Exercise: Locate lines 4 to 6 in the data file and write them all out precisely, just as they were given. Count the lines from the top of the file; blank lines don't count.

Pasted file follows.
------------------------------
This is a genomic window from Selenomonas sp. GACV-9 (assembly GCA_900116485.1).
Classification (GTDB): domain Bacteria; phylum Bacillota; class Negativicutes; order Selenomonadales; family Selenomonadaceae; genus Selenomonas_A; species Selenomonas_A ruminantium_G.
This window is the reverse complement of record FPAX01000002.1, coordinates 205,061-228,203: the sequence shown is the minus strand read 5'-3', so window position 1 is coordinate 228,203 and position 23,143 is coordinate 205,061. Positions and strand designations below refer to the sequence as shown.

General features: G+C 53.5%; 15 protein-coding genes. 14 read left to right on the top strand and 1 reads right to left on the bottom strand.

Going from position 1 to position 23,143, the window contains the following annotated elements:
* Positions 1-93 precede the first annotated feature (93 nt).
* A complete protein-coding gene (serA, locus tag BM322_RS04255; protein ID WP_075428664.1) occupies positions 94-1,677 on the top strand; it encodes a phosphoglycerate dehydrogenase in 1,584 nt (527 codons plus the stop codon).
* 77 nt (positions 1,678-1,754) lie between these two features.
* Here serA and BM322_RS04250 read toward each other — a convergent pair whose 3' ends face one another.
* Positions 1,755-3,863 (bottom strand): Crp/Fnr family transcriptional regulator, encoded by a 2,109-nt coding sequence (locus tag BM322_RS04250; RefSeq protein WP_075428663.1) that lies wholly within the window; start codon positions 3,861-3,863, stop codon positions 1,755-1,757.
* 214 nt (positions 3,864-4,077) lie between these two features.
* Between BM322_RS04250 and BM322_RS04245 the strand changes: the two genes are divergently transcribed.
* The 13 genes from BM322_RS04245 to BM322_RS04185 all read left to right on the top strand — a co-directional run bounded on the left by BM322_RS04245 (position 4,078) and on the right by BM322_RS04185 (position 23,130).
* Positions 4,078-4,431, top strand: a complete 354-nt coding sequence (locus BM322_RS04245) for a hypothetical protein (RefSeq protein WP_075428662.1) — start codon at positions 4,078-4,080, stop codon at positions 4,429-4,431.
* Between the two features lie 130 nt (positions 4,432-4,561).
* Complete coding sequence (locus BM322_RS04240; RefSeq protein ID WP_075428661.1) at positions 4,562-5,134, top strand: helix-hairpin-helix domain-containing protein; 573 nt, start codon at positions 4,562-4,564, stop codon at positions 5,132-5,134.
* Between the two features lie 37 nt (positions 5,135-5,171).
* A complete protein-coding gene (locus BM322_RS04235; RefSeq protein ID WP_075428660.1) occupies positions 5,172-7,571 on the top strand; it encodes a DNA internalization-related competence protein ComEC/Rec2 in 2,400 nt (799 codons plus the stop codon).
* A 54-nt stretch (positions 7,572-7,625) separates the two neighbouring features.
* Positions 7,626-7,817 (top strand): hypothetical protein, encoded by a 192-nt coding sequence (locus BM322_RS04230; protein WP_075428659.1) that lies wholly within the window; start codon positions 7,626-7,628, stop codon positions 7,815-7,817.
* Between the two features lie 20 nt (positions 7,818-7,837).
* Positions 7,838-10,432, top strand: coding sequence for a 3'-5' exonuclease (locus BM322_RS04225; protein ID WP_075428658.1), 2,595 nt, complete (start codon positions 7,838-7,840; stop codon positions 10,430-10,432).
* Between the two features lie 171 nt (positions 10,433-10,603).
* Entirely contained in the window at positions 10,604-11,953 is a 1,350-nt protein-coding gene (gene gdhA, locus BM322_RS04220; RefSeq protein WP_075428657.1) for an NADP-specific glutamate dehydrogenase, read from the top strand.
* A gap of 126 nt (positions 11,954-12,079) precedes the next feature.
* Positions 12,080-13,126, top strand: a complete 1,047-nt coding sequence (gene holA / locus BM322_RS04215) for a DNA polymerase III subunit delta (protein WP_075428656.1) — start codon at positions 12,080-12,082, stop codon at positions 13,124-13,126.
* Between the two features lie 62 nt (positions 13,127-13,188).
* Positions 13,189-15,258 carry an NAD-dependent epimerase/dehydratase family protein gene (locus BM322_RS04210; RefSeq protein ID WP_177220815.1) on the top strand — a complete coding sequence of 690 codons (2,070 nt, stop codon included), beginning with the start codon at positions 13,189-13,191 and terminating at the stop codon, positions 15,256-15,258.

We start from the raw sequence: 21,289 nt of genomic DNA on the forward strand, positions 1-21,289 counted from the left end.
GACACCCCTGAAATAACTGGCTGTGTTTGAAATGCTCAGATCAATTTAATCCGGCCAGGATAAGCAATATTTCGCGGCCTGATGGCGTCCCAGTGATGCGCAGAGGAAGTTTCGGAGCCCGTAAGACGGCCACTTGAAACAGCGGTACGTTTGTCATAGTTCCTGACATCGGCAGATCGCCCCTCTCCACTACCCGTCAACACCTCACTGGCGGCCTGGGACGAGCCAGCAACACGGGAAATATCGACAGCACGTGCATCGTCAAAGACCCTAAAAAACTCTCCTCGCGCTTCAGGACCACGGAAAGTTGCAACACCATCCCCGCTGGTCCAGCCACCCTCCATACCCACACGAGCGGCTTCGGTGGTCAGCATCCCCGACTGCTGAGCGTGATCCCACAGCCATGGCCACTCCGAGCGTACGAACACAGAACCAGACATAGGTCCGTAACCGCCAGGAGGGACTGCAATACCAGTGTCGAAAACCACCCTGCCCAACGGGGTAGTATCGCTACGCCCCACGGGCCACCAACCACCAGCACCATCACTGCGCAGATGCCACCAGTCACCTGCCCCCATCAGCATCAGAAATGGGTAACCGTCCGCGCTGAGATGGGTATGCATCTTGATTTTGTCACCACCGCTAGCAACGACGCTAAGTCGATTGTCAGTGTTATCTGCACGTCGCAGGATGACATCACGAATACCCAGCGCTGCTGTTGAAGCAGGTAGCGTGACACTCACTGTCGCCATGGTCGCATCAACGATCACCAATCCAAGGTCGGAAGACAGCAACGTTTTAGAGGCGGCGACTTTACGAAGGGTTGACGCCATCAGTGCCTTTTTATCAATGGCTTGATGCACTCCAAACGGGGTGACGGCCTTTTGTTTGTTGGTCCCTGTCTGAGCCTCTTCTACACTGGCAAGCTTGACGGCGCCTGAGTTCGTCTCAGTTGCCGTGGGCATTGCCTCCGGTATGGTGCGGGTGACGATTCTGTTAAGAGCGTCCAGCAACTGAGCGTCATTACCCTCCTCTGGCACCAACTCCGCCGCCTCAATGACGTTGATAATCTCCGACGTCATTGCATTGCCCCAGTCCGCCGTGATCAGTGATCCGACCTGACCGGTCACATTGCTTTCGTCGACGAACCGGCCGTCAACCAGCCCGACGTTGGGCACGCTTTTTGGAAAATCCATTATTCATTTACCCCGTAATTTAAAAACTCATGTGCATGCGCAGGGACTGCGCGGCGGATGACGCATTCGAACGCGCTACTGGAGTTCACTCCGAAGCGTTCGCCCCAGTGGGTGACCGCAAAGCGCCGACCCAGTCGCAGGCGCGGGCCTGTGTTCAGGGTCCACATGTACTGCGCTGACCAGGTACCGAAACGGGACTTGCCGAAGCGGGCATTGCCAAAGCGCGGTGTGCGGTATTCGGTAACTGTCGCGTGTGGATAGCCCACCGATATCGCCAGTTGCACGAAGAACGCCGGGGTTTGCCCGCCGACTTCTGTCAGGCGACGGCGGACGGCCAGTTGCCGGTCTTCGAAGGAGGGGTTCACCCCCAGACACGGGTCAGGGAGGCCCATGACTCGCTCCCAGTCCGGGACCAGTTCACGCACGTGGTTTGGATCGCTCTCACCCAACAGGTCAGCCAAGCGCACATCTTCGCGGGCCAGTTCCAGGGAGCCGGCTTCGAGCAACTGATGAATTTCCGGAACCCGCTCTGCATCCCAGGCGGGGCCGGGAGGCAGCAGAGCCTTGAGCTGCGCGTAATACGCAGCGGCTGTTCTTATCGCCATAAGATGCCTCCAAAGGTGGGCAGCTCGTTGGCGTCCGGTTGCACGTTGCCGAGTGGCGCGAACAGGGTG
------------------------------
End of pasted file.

General features: G+C 53.5%; 15 protein-coding genes. 14 read left to right on the top strand and 1 reads right to left on the bottom strand.

Going from position 1 to position 23,143, the window contains the following annotated elements:
* Positions 1-93 precede the first annotated feature (93 nt).